How the Internet Went From a Conversation Space to a Shopping Catalogue

Douglas Rushkoff on 2019-09-11

We were going for networked utopia, but ended up with a digital strip mall

Photo: Ruben Earth/Getty Images

The net seemed to offer personal autonomy at the same time as it connected people in new ways. Popular mythology holds that computer networks began as a sort of informational bomb shelter for the U.S. Defense Department. In reality, computer networking started as a way of sharing processing power. It was a bit like cloud computing, where dumb terminals were connected to big but primitive mainframes. Processing cycles were scarce, and networking allowed many people to share the common resource.

An extra benefit of connected computers was the ability to leave messages. When your colleagues logged on, they’d see the little text files you left for them in their user folders. That was email. Messaging and other conferencing tools and bulletin boards soon became more popular than computing itself. Eventually, individual servers began connecting to one another, and what we think of today as networking was born.

The defense industry saw in these ad hoc networks a new, resilient, and decentralized form of communication. If one part of a network was attacked, the rest could still function and even route around the broken parts. So the government funded the implementation of a big “network of networks” that finally became the internet.

But from the earliest days of networked computing, users were socializing, sharing recipes, or playing games instead of working. Although inhabited originally by scientists and defense contractors, the net soon became the province of cultural progressives, geeks, and intellectuals. The government didn’t want it anymore and tried to sell it to AT&T, but even the communications company couldn’t see the commercial possibilities of a free medium driven by the pleasure of communication.

For their part, the hackers and hippies inspired by the internet saw it as an extension of the human nervous system. Each human brain was understood to be a node in a giant network. Aspirations were high. The internet would transform humanity into the planet’s brain; Gaia, the planet’s spirit, was to become fully conscious.

Traditional media companies and advertisers, who had decidedly less interest in planetary consciousness than they did in quarterly profits, became gravely concerned when they learned in 1992 that the average internet-connected family was watching nine hours less commercial television per week than families without the internet. So they took a two-pronged approach, vilifying the net in their broadcasts and publications while also steering the internet toward less interactive and more advertiser-friendly uses.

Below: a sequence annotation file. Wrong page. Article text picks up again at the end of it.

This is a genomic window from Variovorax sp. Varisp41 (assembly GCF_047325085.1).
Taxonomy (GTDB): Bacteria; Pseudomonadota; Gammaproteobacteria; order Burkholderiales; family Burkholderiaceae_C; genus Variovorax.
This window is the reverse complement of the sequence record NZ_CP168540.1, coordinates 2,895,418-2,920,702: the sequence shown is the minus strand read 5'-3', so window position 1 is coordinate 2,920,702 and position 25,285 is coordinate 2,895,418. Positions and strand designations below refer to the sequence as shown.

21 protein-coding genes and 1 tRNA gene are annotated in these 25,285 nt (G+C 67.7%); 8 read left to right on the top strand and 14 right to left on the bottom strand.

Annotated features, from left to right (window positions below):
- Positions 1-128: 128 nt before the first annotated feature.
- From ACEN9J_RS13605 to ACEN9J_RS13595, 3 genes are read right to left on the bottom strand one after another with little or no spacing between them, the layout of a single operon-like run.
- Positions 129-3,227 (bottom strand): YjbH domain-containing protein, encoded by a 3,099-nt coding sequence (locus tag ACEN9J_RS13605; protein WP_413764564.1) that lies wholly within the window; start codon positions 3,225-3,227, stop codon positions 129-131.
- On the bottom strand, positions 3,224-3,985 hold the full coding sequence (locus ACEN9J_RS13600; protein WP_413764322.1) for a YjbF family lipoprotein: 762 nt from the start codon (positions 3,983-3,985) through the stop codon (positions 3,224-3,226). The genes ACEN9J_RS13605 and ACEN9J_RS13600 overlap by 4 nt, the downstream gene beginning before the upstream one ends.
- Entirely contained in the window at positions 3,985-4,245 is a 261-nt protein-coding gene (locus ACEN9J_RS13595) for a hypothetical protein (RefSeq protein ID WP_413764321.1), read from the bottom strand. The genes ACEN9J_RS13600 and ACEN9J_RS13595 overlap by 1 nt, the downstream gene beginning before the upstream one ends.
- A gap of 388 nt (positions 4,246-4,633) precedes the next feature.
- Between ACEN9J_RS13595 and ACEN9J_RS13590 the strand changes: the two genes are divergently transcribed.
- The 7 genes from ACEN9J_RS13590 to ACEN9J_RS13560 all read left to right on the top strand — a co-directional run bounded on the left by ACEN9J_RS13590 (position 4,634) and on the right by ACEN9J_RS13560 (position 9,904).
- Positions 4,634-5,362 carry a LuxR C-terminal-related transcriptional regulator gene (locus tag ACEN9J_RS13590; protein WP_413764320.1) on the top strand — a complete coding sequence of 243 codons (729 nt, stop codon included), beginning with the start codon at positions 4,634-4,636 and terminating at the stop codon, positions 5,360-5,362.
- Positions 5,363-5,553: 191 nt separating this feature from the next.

The World Wide Web was originally intended as an easier way to find and hyperlink research documents. But its visual, clickable interface felt a lot more like television than the rest of the net, and attracted the interest of marketers. Users didn’t need to type or actively think in order to participate. They could just click and read or, better, watch and buy.

To the dismay of the hippies and hackers building utopian virtual communities, the web quickly became more of a shopping catalogue than a conversation space. Gone was connectivity between people, replaced by “one-to-one marketing” relationships between individuals and brands. Thousands of companies arose to peddle their wares in the dot-com boom — more companies than could possibly make a profit, leading to the dot-com bust.

Internet utopians declared victory: The net had survived an attack from the forces of commercialization and could now resume its mission to connect us all. We announced that the net was and would always be a “social medium.”

This is section 19 of the new book Team Human by Douglas Rushkoff, which is being serialized weekly on Medium. Read the previous section here and the following section here.

From ‘Team Human’ by Douglas Rushkoff. Copyright © 2019 by Douglas Rushkoff. Used with permission of the publisher, W.W. Norton & Company, Inc. All rights reserved.